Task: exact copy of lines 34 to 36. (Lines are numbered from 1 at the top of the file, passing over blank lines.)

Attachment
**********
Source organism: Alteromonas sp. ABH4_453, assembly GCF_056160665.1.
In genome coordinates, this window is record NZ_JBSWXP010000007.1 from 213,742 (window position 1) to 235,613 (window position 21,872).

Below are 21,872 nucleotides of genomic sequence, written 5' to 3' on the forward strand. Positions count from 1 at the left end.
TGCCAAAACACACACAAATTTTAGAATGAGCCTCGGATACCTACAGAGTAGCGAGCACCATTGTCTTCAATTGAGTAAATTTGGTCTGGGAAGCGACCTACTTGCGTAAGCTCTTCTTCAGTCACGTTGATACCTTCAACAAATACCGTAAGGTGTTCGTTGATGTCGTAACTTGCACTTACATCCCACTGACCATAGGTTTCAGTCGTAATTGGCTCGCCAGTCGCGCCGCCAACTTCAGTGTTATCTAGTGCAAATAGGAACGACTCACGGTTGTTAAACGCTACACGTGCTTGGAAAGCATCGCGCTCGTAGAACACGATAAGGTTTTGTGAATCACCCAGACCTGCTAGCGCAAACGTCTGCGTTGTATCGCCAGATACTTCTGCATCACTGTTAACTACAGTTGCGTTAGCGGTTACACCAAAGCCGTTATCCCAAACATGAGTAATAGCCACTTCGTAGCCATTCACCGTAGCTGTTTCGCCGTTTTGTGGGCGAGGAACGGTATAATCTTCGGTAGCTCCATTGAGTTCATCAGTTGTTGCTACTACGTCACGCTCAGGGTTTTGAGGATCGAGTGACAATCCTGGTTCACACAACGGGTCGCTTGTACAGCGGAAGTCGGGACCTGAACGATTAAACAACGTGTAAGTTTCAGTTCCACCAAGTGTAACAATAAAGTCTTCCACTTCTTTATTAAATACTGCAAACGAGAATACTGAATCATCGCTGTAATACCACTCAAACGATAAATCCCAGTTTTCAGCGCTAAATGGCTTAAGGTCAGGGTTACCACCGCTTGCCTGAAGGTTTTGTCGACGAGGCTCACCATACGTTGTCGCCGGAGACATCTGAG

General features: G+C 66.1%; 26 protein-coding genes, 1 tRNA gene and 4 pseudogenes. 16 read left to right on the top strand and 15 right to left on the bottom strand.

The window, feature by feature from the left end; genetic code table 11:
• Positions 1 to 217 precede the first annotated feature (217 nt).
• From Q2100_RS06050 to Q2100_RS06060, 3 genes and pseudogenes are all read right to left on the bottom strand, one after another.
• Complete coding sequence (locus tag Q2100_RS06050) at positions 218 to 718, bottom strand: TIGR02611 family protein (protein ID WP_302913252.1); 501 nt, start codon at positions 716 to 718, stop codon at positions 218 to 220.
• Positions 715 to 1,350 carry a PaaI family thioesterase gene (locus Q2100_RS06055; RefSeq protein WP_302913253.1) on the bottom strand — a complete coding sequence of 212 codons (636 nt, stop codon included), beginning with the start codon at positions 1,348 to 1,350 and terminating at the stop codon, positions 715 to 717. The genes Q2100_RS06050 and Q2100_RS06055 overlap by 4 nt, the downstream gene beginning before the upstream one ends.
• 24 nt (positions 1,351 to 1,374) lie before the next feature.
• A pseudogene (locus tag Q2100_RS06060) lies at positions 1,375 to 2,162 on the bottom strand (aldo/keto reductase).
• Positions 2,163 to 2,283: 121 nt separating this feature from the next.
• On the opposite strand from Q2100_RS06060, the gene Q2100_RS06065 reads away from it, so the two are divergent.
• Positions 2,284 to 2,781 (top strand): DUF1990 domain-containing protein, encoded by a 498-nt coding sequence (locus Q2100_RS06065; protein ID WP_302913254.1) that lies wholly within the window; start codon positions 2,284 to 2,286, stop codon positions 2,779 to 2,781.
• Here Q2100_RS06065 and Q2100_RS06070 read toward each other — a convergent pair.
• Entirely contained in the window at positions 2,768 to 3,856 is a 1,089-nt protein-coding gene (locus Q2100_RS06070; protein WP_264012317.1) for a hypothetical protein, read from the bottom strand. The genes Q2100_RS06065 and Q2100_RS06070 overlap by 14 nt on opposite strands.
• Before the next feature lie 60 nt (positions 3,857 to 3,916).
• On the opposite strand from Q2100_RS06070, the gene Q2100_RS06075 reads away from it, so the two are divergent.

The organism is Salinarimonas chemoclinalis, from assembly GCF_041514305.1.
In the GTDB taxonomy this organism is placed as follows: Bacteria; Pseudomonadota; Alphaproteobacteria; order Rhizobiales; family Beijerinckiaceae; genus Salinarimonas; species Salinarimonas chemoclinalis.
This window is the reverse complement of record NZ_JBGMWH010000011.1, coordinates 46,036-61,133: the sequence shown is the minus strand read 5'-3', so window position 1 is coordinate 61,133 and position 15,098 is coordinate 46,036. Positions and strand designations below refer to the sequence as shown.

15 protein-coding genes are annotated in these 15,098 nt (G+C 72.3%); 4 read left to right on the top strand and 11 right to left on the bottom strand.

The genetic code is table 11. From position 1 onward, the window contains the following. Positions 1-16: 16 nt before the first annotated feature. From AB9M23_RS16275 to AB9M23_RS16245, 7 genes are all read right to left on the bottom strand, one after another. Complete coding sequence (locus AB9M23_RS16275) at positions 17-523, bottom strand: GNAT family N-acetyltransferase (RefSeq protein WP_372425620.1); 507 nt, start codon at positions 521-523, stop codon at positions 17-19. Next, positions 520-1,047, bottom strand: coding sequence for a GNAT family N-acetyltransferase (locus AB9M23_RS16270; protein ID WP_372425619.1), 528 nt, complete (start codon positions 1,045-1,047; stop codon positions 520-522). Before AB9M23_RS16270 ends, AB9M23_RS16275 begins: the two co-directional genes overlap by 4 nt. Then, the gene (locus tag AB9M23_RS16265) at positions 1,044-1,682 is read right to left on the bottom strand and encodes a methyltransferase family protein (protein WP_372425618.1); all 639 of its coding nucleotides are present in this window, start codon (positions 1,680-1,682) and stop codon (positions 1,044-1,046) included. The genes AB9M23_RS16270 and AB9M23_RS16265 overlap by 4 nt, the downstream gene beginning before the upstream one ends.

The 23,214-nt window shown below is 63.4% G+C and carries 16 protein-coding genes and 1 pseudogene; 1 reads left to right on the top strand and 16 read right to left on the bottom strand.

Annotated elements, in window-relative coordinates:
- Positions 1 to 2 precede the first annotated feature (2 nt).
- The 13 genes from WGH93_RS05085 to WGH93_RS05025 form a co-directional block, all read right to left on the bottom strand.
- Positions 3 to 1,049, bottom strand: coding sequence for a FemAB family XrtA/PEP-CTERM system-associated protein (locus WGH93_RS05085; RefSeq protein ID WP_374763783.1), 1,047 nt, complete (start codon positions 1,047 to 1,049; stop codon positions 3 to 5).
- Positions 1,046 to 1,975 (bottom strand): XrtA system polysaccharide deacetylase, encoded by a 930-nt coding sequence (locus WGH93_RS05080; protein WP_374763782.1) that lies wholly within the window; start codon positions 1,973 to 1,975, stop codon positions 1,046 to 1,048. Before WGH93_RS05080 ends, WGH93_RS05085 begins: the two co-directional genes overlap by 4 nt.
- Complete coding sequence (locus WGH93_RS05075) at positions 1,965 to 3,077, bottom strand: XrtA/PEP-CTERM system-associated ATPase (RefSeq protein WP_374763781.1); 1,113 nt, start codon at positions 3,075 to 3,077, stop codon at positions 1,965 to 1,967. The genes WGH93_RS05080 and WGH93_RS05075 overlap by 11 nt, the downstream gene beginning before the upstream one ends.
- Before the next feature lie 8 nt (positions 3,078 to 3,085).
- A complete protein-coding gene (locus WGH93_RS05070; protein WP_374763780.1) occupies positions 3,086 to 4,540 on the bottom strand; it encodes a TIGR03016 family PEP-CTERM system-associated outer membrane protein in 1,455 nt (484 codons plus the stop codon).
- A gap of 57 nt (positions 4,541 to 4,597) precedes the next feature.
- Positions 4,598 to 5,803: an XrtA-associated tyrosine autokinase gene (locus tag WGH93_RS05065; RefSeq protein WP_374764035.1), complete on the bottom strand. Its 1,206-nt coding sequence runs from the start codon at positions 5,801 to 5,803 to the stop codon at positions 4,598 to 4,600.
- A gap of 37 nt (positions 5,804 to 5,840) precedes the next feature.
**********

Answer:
- A gap of 57 nt (positions 4,541 to 4,597) precedes the next feature.
- Positions 4,598 to 5,803: an XrtA-associated tyrosine autokinase gene (locus tag WGH93_RS05065; RefSeq protein WP_374764035.1), complete on the bottom strand. Its 1,206-nt coding sequence runs from the start codon at positions 5,801 to 5,803 to the stop codon at positions 4,598 to 4,600.
- A gap of 37 nt (positions 5,804 to 5,840) precedes the next feature.